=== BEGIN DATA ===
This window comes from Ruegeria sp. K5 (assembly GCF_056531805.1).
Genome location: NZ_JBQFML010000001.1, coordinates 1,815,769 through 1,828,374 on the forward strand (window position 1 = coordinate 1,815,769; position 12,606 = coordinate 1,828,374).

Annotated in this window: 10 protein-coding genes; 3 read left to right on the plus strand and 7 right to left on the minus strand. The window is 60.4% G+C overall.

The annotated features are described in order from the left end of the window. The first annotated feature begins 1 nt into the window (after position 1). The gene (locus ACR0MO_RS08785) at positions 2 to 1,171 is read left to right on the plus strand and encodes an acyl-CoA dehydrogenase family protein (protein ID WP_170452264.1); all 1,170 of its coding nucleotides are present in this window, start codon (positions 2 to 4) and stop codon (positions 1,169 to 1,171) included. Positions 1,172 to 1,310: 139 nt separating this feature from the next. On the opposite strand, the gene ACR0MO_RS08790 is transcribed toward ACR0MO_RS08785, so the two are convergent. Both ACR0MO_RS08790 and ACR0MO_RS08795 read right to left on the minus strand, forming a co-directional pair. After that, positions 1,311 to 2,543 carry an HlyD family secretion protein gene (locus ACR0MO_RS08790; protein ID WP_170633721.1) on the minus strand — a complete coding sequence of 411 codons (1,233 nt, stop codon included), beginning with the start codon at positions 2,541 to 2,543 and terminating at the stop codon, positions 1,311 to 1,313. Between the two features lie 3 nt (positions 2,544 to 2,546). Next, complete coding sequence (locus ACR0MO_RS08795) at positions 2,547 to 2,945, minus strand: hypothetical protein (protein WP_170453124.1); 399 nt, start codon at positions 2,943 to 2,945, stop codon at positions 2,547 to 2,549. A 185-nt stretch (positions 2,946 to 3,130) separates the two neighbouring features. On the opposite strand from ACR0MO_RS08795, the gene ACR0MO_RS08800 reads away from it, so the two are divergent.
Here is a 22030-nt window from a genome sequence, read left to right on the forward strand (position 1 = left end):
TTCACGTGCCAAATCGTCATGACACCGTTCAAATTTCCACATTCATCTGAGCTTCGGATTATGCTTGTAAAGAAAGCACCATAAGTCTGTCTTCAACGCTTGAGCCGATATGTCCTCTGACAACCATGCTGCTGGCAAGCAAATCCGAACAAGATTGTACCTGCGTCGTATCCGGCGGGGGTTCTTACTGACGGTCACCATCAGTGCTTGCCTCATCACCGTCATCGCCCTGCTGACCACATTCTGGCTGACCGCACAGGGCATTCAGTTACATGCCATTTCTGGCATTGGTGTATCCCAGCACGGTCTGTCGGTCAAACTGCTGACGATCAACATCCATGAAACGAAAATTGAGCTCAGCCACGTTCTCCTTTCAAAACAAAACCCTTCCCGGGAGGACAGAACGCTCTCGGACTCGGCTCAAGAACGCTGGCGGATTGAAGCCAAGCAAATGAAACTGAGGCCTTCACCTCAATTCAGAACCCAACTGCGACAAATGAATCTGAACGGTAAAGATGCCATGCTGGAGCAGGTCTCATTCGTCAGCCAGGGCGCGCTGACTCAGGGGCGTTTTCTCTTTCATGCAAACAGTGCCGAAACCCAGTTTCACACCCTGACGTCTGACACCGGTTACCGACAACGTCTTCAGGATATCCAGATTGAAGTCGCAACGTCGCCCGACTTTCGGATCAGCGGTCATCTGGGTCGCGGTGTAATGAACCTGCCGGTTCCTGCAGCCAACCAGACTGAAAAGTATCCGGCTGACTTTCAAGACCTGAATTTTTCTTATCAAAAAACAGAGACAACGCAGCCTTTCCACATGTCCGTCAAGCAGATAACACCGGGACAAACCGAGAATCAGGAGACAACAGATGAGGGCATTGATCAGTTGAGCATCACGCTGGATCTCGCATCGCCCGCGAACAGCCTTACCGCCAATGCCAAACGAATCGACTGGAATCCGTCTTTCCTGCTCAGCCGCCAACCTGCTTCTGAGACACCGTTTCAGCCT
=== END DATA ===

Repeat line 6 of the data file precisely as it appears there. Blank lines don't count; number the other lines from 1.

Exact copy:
TTCACGTGCCAAATCGTCATGACACCGTTCAAATTTCCACATTCATCTGAGCTTCGGATTATGCTTGTAAAGAAAGCACCATAAGTCTGTCTTCAACGCTTGAGCCGATATGTCCTCTGACAACCATGCTGCTGGCAAGCAAATCCGAACAAGATTGTACCTGCGTCGTATCCGGCGGGGGTTCTTACTGACGGTCACCATCAGTGCTTGCCTCATCACCGTCATCGCCCTGCTGACCACATTCTGGCTGACCGCACAGGGCATTCAGTTACATGCCATTTCTGGCATTGGTGTATCCCAGCACGGTCTGTCGGTCAAACTGCTGACGATCAACATCCATGAAACGAAAATTGAGCTCAGCCACGTTCTCCTTTCAAAACAAAACCCTTCCCGGGAGGACAGAACGCTCTCGGACTCGGCTCAAGAACGCTGGCGGATTGAAGCCAAGCAAATGAAACTGAGGCCTTCACCTCAATTCAGAACCCAACTGCGACAAATGAATCTGAACGGTAAAGATGCCATGCTGGAGCAGGTCTCATTCGTCAGCCAGGGCGCGCTGACTCAGGGGCGTTTTCTCTTTCATGCAAACAGTGCCGAAACCCAGTTTCACACCCTGACGTCTGACACCGGTTACCGACAACGTCTTCAGGATATCCAGATTGAAGTCGCAACGTCGCCCGACTTTCGGATCAGCGGTCATCTGGGTCGCGGTGTAATGAACCTGCCGGTTCCTGCAGCCAACCAGACTGAAAAGTATCCGGCTGACTTTCAAGACCTGAATTTTTCTTATCAAAAAACAGAGACAACGCAGCCTTTCCACATGTCCGTCAAGCAGATAACACCGGGACAAACCGAGAATCAGGAGACAACAGATGAGGGCATTGATCAGTTGAGCATCACGCTGGATCTCGCATCGCCCGCGAACAGCCTTACCGCCAATGCCAAACGAATCGACTGGAATCCGTCTTTCCTGCTCAGCCGCCAACCTGCTTCTGAGACACCGTTTCAGCCT